BootLeg Betty

GaGa Over Delores: A Different Perspective

Ramp Up
Lady Gaga performs in a wheelchair. Why all the fuss?
by Stella Young
15 Jul 2011

Well, we’ve been spared a flashy arrival in a huge fibreglass egg and a dress made entirely of animal flesh, but Lady Gaga hasn’t failed to make some waves while she’s been in town.

On Wednesday night she performed for an adoring crowd of her ‘little monsters’ at Sydney Town Hall. It was all quite sedate, for a Gaga-gig. A flesh-coloured bedazzled onesie and an aqua wig was a flashy costume, sure, but it was no meat dress.

And then, there it was. The lady herself, resplendent in a black vinyl mermaid tail, emerged from backstage as only one with their legs bound together in a somewhat restrictive costume could; in a wheelchair.

When I saw the footage on the news the next morning, I instinctively checked out her spokes and noted they were shiny. Ooohh, shiny new mobility aids… WANT! Was I offended she’d chosen to use a chair? No. I was momentarily jealous that hers was shinier than mine, and then I forgot about it.

I can’t see that performing from a wheelchair while dressed as a mermaid makes any more comment on disability than arriving at the Grammys in an egg makes on chickens.

But all day Thursday the media insisted: this is outrageous. There was ‘anger over Lady Gaga wheelchair stunt at Sydney gig’ and were told of how she courted controversy in her live show. According to several local and international news reports, “disability groups were outraged”.

Their evidence for this seems to be a tweet from the Roman Reed Foundation, which promotes spinal cord injury research: “Dear @ladygaga how about using your celebrity status 2 try 2 get us out of wheelchairs. Instead of cruising one. Cool?!”

An organisation “dedicated to the cause of cure”, as it states on their website, objecting to someone using a wheelchair as part of performance is hardly surprising. Seeing a wheelchair as part of a highly polished performance, without any of the shame or embarrassment we’re supposed to attach to mobility aids doesn’t exactly do much for their message.

I love my chair. Without her I would be, quite frankly, stuffed. She’s a freedom machine. My wheelchair is neither a negative nor a controversial symbol in my life. It’s the first thing I touch when I get out of bed and the last thing before I climb in at night. I do draw the line at kissing her goodnight because that might be kind of creepy, but the sentiment is there. I love her. And above all, I love the freedom she gives me.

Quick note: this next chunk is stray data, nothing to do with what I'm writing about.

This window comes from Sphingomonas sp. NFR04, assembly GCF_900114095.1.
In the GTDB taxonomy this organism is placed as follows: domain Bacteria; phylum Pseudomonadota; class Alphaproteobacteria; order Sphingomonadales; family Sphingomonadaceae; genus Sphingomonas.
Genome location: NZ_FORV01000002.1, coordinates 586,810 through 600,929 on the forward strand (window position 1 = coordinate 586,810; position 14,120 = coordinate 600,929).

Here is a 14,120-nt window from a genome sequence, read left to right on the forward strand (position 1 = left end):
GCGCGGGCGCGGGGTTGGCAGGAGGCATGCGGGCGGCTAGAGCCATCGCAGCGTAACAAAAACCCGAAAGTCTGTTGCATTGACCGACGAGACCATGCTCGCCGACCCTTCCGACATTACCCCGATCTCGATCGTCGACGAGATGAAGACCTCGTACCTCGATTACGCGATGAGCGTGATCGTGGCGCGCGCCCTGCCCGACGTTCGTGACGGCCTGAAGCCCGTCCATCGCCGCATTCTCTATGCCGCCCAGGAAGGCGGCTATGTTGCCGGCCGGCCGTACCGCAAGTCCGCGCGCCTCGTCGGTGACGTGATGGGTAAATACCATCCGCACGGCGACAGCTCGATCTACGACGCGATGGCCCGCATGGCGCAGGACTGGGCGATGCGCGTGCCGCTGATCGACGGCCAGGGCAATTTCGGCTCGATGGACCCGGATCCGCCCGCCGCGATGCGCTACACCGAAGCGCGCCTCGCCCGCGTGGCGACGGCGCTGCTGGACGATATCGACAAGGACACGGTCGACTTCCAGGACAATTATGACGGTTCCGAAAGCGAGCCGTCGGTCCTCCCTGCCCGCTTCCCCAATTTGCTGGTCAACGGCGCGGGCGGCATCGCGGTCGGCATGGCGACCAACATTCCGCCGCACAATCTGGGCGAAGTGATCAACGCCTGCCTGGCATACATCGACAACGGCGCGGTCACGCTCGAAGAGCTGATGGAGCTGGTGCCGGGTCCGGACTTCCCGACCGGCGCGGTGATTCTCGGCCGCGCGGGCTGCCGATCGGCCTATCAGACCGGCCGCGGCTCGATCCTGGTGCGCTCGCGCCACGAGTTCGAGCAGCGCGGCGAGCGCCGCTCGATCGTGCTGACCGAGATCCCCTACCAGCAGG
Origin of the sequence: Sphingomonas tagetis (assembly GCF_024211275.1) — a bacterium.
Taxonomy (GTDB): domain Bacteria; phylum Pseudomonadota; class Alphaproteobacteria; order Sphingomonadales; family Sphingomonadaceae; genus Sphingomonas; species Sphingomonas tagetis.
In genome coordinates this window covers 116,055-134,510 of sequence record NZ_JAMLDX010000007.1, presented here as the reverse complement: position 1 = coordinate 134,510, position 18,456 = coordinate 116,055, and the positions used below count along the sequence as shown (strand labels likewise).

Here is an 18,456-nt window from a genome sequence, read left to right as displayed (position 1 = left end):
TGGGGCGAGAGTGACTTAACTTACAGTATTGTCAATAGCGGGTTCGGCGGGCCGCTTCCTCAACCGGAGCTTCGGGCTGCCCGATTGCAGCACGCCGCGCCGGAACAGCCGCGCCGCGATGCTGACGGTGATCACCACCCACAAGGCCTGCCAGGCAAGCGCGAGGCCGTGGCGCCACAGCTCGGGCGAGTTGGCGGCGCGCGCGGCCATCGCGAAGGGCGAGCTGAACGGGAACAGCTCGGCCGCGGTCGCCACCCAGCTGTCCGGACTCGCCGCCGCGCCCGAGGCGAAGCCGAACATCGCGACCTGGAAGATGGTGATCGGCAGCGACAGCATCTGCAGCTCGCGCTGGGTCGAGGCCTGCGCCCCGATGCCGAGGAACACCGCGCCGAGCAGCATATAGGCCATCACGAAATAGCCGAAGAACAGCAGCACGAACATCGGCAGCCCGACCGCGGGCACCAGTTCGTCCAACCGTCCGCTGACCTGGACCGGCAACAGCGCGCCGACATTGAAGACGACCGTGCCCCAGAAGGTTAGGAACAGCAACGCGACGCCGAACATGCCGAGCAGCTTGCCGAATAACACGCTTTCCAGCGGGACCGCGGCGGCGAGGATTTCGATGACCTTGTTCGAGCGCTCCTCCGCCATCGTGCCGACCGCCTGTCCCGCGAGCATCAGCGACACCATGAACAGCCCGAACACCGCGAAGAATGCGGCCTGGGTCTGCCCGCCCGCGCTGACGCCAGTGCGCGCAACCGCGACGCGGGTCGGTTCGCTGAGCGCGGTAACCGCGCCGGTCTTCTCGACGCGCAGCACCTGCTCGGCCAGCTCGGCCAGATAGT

As wheelchair users we celebrate our chairs in all sorts of ways all the time. If Lady Gaga wants in on that action, more power to her. She did, after all, have quite the mobility issue dressed as a mermaid.

We’ve had the mobility issues of land-dwelling mermaids brought to our attention before. One of Bette Midler‘s most notable characters, Delores Delago, is a motorised wheelchair-using mermaid. I first heard about Delores as a teenager. Aside from not really being into Bette Midler, I thought Delores was pretty great, and Midler really quite innovative for showcasing a piece of equipment that changes peoples lives so much, but is rarely celebrated.

Some of the criticism that’s been levelled at Gaga for her previous incorporations of mobility aids into her performance are based on the fact that there are a lot of very talented wheelchair dancers out there. True. Maybe in future she’ll consider incorporating this guy, or this guy or even this tango couple into her act. Who knows. Anything’s possible with Gaga.

There’s also been criticism from those who believe that, where possible, disabled characters on stage and screen should be played by disabled actors. I’m generally in that camp myself. Opportunities for disabled actors to play high profile roles are so scarce, that it smarts a bit when we see non-disabled people in charge of them.

But Gaga isn’t telling a story about disability. She’s not portraying or mimicking people with disabilities. I don’t really think she’s even making a statement about disability, and if she is, it’s not a negative one. If she’s sending the message that a wheelchair is a liberating solution to a mobility impairment, whether it’s a disability or a big black vinyl mermaid tail, I reckon that serves us wheelchair users pretty well.

Gaga, you can borrow my beloved chair for your next show, if I can borrow your egg for my next red carpet arrival. Deal?

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2 thoughts on “GaGa Over Delores: A Different Perspective

  1. Hi Mister D, it’s your old friend, Terri! I just wanted to say that I really liked this article and the viewpoint of the author. I have been disabled since birth, but have actually seen it as a special gift I was given and am grateful that the evolving technology of wheelchairs has increasingly given me more mobility. I am personally not offended by this performance and when I first saw Bette perform Delores when I was 10 years old, I was THRILLED! I said, “She’s in a wheelchair, just like me!” To a 10 year old, that was big!

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